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Ever hear of/make Saffron Bread???

post #1 of 13
Thread Starter 
I am going to surprise my boyfriend and make this bread. He said his grandma used to make it when he was little and he loved it, but she has since passed away and their family hasn't made it in years. I have looked up recipes online and pretty much know what I'm going to do, but I was wondering if anyone has made it before and is there anything special I should know? I have the ground saffron already (thanks to my mom). It sounds really yummy and I am excited to make it. If it turns out the way he remembers, I am going to make it for Christmas and bring it to his side of the family's house for dinner as a surprise.
post #2 of 13
It sounds yummy ....... is it an Indian bread?
post #3 of 13
I've never had saffron bread.

Are you sure that what you have is actually "saffron"? Saffron is known as the worlds most expensive spice. Saffron is the sun dried tiny stamen part from the crocus flower and it is hand picked only one week a year.

A single ounce of saffron will cost $60.00 or more. I bought a 1/2 ounce about 8 years ago and treat it like liquid gold.

Tumeric is most often substituted for saffron because it gives the same colour as saffron and it's also more economical. Even restaurants use Tumeric instead of saffron otherwise the price of their food would triple just because of a single spice.
post #4 of 13
You can buy real saffron at Penzey's as they have locations in Brookfield, Glendale and Greenfield. They sell three different kinds ranging from 8.95 to 13,95 for one gram.

Its sold only in "thread" form not ground as its the stigma of the fall flowering crocus.
post #5 of 13
Originally Posted by GailC View Post
You can buy real saffron at Penzey's
That is my all time favorite spice store.
post #6 of 13
Saffron bread is (or was) very popular in parts of the UK. When I lived in Cornwall (south of England) it was everywhere, although I've not had it for years and don't seem to see it up here in the north.

post #7 of 13
I remember that Mom tried to make it once in the bread machine. The recipie (which was specifically for bread machines) didn't work for some reason and it turned out like a hockey puck. Dad wasn't really thrilled when he read the grocery bill. I remember him making a remark that, per ounce, that stuff was twice the price of silver.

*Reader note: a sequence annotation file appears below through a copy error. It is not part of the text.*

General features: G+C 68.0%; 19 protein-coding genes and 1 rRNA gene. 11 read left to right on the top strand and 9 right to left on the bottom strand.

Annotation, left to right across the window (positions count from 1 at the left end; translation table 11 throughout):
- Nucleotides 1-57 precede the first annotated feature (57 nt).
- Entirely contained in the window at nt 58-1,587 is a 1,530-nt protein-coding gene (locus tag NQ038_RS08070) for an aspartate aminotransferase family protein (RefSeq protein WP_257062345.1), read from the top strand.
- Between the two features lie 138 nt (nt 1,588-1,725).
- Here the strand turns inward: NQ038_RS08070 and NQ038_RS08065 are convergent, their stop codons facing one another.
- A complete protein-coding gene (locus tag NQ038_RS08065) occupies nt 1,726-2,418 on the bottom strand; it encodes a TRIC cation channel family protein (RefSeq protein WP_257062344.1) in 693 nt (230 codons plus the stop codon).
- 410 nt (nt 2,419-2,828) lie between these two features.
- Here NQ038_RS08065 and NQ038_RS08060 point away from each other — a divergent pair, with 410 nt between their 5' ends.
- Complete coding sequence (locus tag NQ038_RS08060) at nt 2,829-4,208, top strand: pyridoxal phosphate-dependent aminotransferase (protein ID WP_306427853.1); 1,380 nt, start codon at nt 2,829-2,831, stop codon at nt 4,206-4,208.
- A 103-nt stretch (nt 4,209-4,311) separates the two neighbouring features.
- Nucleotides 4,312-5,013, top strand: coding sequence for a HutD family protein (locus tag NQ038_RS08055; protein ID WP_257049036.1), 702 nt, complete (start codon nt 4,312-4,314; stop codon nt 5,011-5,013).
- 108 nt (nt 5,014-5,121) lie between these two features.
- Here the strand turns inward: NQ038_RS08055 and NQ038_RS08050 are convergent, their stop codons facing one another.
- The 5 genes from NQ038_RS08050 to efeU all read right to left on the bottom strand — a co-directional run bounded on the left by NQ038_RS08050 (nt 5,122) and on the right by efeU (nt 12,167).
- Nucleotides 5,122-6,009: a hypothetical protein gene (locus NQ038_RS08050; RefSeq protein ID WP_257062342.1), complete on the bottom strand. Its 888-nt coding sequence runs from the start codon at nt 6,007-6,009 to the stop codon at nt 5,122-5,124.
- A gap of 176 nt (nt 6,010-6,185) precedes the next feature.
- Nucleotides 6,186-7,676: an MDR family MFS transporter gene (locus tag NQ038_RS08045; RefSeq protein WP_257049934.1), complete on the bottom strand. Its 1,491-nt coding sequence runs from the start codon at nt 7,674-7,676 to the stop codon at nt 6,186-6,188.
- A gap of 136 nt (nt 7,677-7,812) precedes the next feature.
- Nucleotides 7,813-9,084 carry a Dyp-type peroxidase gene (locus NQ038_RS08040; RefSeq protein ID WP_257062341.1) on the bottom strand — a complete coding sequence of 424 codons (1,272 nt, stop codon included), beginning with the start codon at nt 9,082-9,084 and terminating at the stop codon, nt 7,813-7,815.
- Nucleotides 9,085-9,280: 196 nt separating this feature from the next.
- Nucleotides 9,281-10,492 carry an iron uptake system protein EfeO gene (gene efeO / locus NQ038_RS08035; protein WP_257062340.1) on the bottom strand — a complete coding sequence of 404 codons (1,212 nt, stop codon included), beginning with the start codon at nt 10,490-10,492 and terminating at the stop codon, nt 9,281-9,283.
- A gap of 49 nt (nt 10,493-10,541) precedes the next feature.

post #8 of 13
Thread Starter 
Yep, I mean saffron. My mom had some that she kept frozen and she gave me a tablespoon full. She bought it once when she saw it the cheapest at an ethnic foods store. She ground it for me. I am going to try and make it now! I also did find a breadmaker recipe if anyone wants to try that, but I don't have a breadmaker so I am doing it from scratch.
This is the recipe I plan on using: (I am adding raisins since he said his grandma did
1 1/2 cups milk
1 cup butter
1 cup white sugar
2 teaspoons saffron
1/2 cup hot water
2 (.25 ounce) packages active dry yeast
2 eggs
2 teaspoons salt
1/2 teaspoon ground nutmeg
1 teaspoon ground cinnamon
2 tablespoons grated lemon zest
6 cups all-purpose flour


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Heat the milk in a small saucepan until it bubbles, then remove from heat; add butter, sugar and stir until melted. Let cool until lukewarm. In a small bowl, soak the saffron in the hot water, let cool until lukewarm, drain and reserve the liquid.
In a large mixing bowl, combine the milk mixture with the reserved saffron water and eggs. Add the yeast and stir to dissolve. Add the salt, nutmeg, cinnamon, lemon zest and 4 cups of the flour; mix well. Add the remaining flour, 1/2 cup at a time, stirring well after each addition. When the dough has pulled together, turn it out onto a lightly floured surface and knead until smooth and elastic, about 8 minutes.
Lightly oil a large mixing, place the dough in the bowl and turn to coat with oil. Cover with a damp cloth and let rise in a warm place until doubled in volume, about 1 hour.
Deflate the dough and turn it out onto a lightly floured surface. Divide the dough into three equal pieces, form into 14 inch long 'ropes'. Braid the 'ropes' together and place on a lightly greased baking sheet. Cover with a damp cloth and let rise until doubled in volume, about 40 minutes.
Preheat oven to 350 degrees F (175 degrees C).
Bake at 350 degrees for 50 to 60 minutes or until golden brown and the bottom of the loaf sounds hollow when tapped. Remove to a wire rack and cool.
post #9 of 13
I've never had it before, but it sounds sooo deliscious!!! Let us know how it turns out!
post #10 of 13
Thread Starter 
The only thing is I had read a previous recipe for it and it called for ground saffron so my mom ground it for me, but this recipe calls for just saffron so I am going to use 1/2 of what it calls for, in the ground form. I hope that's right...
post #11 of 13
Thread Starter 
In the process of letting it rise right now....a few things about it:
1. Making lemon zest is a good arm workout. I need a new grater.
2. It smells divine so far. I didn't realize it would be so lemony, I LOVE lemony things.
3. I feel like I didn't use enough flour. Hmmm....
4. Overall, I am worried. LOL
post #12 of 13
Well.... ?
post #13 of 13
Thread Starter 
Welllllll......I thought I had nutmeg and didn't, so I used mulling spice, and probably half of my saffron spilled (lol) I had to strain it through a coffee filter to get the grit out and just use the liquid and in the process spilled it, so it wasn't as yellow as it was supposed to be. That and, when I showed him what I made he said "what is it?" Ummm....it actually turned out pretty good. next time I will make it into 2 loaves and cook it less time. The inside was REALLY yummy with butter.
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